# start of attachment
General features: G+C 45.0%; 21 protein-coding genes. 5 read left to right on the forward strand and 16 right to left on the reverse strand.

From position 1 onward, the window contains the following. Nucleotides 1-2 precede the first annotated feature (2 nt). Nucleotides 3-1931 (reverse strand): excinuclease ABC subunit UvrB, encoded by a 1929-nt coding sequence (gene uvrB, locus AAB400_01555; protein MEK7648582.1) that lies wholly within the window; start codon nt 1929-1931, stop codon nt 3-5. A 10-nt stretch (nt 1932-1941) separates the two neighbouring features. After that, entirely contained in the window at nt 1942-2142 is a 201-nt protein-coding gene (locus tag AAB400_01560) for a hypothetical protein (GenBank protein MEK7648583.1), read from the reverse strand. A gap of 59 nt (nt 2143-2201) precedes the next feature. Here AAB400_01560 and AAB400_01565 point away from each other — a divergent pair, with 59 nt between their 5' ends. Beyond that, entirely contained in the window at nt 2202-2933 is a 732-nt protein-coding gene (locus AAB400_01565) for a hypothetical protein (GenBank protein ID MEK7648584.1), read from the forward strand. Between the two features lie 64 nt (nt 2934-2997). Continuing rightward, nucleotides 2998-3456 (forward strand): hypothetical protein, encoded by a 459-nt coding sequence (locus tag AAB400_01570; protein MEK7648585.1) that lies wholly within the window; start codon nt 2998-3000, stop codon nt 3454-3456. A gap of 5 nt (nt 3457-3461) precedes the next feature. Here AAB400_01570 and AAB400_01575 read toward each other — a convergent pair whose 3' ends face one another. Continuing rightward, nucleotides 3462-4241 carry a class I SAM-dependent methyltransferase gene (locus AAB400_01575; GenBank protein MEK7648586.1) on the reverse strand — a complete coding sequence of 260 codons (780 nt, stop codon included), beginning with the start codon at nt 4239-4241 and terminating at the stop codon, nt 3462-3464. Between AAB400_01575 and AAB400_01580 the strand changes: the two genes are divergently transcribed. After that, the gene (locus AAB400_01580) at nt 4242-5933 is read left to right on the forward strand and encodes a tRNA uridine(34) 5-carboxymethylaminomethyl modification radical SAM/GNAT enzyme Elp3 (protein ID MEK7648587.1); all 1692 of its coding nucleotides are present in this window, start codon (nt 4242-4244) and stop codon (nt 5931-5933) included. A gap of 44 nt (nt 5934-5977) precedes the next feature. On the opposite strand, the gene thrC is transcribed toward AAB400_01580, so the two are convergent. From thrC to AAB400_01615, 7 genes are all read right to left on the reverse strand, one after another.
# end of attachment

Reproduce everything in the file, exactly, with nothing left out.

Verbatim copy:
General features: G+C 45.0%; 21 protein-coding genes. 5 read left to right on the forward strand and 16 right to left on the reverse strand.

From position 1 onward, the window contains the following. Nucleotides 1-2 precede the first annotated feature (2 nt). Nucleotides 3-1931 (reverse strand): excinuclease ABC subunit UvrB, encoded by a 1929-nt coding sequence (gene uvrB, locus AAB400_01555; protein MEK7648582.1) that lies wholly within the window; start codon nt 1929-1931, stop codon nt 3-5. A 10-nt stretch (nt 1932-1941) separates the two neighbouring features. After that, entirely contained in the window at nt 1942-2142 is a 201-nt protein-coding gene (locus tag AAB400_01560) for a hypothetical protein (GenBank protein MEK7648583.1), read from the reverse strand. A gap of 59 nt (nt 2143-2201) precedes the next feature. Here AAB400_01560 and AAB400_01565 point away from each other — a divergent pair, with 59 nt between their 5' ends. Beyond that, entirely contained in the window at nt 2202-2933 is a 732-nt protein-coding gene (locus AAB400_01565) for a hypothetical protein (GenBank protein ID MEK7648584.1), read from the forward strand. Between the two features lie 64 nt (nt 2934-2997). Continuing rightward, nucleotides 2998-3456 (forward strand): hypothetical protein, encoded by a 459-nt coding sequence (locus tag AAB400_01570; protein MEK7648585.1) that lies wholly within the window; start codon nt 2998-3000, stop codon nt 3454-3456. A gap of 5 nt (nt 3457-3461) precedes the next feature. Here AAB400_01570 and AAB400_01575 read toward each other — a convergent pair whose 3' ends face one another. Continuing rightward, nucleotides 3462-4241 carry a class I SAM-dependent methyltransferase gene (locus AAB400_01575; GenBank protein MEK7648586.1) on the reverse strand — a complete coding sequence of 260 codons (780 nt, stop codon included), beginning with the start codon at nt 4239-4241 and terminating at the stop codon, nt 3462-3464. Between AAB400_01575 and AAB400_01580 the strand changes: the two genes are divergently transcribed. After that, the gene (locus AAB400_01580) at nt 4242-5933 is read left to right on the forward strand and encodes a tRNA uridine(34) 5-carboxymethylaminomethyl modification radical SAM/GNAT enzyme Elp3 (protein ID MEK7648587.1); all 1692 of its coding nucleotides are present in this window, start codon (nt 4242-4244) and stop codon (nt 5931-5933) included. A gap of 44 nt (nt 5934-5977) precedes the next feature. On the opposite strand, the gene thrC is transcribed toward AAB400_01580, so the two are convergent. From thrC to AAB400_01615, 7 genes are all read right to left on the reverse strand, one after another.